The problem is that, for this theory to apply, there must be a permanent increase in the monetary base. Yet after the Bank of Japan's experiment with QE, the added reserves were all rapidly withdrawn in early 2006. More worryingly for Mr Bernanke, whatever the long-run effects would have been, there was no increase in nominal growth over the five years of the experiment.  
The Fed has given no indication that the current huge increases in US bank reserves will be permanent. It has also promised not to allow inflation to rise above its normal target level. So for QE to be effective the Fed would have to promise both to make these reserves permanent and also to allow the temporary increase in inflation that would be required to permanently raise the price level in that proportion.
Woodford acknowledges the Fed's large scale assets purchases can help when financial markets freeze up like during QE1, but beyond that will not create the kind of robust aggregate demand growth required to quickly escape a ZLB environment.

For me, the implication of this understanding is that the Fed should have aimed to return the price level (or nominal income) to its previously-expected growth path following the crisis. Krugman, on the other hand, is worried that might not be enough if secular stagnation is real. He, consequentially, prefers a permanently higher inflation rate whereas my approach would imply only a temporary one. In short, I want a level target for monetary policy whereas Krugman wants a higher inflation target.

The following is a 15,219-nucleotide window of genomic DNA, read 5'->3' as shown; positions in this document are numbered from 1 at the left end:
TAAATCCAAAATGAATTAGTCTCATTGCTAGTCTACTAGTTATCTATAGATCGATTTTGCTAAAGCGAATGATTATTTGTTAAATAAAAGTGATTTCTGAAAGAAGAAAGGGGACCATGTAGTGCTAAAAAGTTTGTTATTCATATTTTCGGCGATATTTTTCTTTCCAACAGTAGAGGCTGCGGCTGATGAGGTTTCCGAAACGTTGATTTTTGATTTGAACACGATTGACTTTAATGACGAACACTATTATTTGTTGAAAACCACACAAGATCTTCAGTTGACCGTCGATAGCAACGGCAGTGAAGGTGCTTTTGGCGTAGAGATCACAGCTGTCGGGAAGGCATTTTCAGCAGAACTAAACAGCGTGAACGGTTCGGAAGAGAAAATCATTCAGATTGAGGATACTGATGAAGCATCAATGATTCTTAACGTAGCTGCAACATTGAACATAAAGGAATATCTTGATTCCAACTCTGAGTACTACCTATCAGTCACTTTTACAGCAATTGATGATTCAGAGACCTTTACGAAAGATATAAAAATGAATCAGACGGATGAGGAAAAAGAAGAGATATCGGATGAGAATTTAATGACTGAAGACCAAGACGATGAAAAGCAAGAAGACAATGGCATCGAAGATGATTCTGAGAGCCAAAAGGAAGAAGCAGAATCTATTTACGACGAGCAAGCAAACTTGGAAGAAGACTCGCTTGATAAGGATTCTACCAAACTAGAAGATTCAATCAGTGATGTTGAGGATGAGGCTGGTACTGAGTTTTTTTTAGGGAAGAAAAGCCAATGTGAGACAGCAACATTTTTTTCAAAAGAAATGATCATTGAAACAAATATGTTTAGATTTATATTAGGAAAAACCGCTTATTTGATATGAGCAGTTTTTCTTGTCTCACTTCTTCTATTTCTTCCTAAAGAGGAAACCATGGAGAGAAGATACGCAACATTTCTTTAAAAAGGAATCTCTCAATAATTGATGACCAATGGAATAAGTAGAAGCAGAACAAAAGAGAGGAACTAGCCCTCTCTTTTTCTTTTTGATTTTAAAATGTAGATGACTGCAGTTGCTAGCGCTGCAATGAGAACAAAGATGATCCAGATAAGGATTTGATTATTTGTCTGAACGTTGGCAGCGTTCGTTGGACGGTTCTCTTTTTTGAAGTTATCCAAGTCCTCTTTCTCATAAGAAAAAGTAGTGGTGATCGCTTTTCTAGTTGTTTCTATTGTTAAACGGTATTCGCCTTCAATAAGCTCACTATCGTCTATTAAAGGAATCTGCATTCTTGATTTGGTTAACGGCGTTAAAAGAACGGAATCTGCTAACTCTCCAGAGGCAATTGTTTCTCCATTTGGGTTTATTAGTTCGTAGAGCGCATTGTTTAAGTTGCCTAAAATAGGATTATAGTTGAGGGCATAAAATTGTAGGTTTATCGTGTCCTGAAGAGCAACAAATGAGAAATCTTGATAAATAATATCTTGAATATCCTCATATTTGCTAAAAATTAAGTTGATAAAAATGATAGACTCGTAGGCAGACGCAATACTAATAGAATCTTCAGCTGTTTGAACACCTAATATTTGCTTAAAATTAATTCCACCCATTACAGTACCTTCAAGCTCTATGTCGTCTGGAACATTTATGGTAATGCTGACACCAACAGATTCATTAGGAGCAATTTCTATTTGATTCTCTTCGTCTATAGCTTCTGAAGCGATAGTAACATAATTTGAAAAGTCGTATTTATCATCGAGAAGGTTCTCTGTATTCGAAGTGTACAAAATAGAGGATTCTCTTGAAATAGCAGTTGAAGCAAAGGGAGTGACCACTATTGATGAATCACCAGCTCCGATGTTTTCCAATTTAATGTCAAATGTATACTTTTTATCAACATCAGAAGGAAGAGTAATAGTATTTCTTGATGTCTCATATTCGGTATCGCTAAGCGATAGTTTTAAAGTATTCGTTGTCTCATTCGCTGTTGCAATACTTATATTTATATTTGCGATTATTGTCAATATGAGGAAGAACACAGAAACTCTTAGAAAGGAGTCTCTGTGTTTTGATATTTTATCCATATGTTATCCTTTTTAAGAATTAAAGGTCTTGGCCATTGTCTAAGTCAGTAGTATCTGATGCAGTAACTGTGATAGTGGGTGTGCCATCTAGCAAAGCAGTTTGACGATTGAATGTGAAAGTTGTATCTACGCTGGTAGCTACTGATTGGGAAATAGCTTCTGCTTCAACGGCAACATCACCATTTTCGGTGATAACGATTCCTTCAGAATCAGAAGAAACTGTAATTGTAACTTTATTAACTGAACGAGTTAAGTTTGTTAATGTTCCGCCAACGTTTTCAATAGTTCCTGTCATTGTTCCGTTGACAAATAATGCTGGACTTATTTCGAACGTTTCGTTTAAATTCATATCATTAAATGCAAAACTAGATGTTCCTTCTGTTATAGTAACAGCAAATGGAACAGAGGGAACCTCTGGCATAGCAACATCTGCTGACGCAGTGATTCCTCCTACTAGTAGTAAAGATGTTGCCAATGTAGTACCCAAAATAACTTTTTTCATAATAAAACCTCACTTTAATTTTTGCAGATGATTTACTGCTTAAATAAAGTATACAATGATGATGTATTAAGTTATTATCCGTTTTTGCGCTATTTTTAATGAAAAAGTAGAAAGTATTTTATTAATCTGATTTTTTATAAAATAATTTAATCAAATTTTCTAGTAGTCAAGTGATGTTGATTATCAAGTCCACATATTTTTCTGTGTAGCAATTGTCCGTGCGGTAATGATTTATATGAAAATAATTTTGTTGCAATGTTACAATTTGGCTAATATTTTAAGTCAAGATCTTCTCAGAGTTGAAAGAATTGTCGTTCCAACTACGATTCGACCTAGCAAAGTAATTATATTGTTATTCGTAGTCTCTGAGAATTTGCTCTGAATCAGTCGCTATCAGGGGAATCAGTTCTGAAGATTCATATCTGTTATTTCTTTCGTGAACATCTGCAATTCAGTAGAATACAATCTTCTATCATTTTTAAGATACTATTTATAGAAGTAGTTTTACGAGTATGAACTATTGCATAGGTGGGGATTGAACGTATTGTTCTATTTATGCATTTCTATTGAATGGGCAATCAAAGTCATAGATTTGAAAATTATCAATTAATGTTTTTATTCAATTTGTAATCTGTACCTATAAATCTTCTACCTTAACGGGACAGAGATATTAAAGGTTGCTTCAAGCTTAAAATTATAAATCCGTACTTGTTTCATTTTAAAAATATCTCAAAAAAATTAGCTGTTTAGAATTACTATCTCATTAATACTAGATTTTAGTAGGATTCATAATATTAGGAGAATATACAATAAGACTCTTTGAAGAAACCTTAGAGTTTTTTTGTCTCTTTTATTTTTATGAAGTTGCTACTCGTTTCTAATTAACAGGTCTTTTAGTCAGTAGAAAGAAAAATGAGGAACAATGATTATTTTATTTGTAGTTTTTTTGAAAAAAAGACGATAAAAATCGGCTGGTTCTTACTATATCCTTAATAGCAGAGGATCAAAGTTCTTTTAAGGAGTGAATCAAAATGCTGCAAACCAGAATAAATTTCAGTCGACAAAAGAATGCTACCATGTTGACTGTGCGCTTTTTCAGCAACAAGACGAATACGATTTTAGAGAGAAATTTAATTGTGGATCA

I also want to be clear as to exactly what is a permanent monetary base injection. First, it is an (exogenous) injection beyond that warranted by normal money demand growth. That is, an increase above the regular growth created by currency demand, required reserves, and other normal (endogengous) sources of monetary base growth. Second, the actual permanent increase need not be very large given the long-run unitary relationship between the monetary base and the price level (after controlling for real growth). Third,  the permanent increase does not mean the monetary base injection is permanent throughout eternity. Only that it is permanent to the extent the current economic outlook that warranted the injection continues to hold. New economic developments may call for additional permanent changes to the monetary base. Finally, most central banks cannot credibly commit to such permanent increases in the monetary base, as evidenced by the record-low inflation in advanced economies since the crisis.  For more on these points see this recent paper of mine.